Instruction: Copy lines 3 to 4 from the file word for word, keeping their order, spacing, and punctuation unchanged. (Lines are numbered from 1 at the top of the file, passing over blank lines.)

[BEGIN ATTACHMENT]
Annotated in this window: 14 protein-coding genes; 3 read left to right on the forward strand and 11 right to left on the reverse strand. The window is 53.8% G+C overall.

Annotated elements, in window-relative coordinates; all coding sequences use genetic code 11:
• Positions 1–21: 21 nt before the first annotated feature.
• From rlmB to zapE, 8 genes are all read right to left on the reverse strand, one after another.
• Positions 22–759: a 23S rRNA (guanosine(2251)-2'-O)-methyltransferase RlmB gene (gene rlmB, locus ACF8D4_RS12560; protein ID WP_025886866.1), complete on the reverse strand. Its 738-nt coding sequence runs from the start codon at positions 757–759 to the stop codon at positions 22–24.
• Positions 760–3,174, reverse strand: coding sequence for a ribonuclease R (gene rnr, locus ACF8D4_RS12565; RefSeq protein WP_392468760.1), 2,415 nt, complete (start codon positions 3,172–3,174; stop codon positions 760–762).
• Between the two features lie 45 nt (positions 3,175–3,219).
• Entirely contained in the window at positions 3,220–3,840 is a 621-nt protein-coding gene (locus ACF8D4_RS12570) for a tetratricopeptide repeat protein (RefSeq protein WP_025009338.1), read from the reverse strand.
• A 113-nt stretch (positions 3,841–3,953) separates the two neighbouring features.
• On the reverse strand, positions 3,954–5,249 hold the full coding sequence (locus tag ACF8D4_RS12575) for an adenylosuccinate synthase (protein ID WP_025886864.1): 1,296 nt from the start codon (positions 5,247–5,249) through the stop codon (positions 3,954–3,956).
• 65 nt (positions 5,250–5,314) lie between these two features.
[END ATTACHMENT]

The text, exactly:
• Positions 1–21: 21 nt before the first annotated feature.
• From rlmB to zapE, 8 genes are all read right to left on the reverse strand, one after another.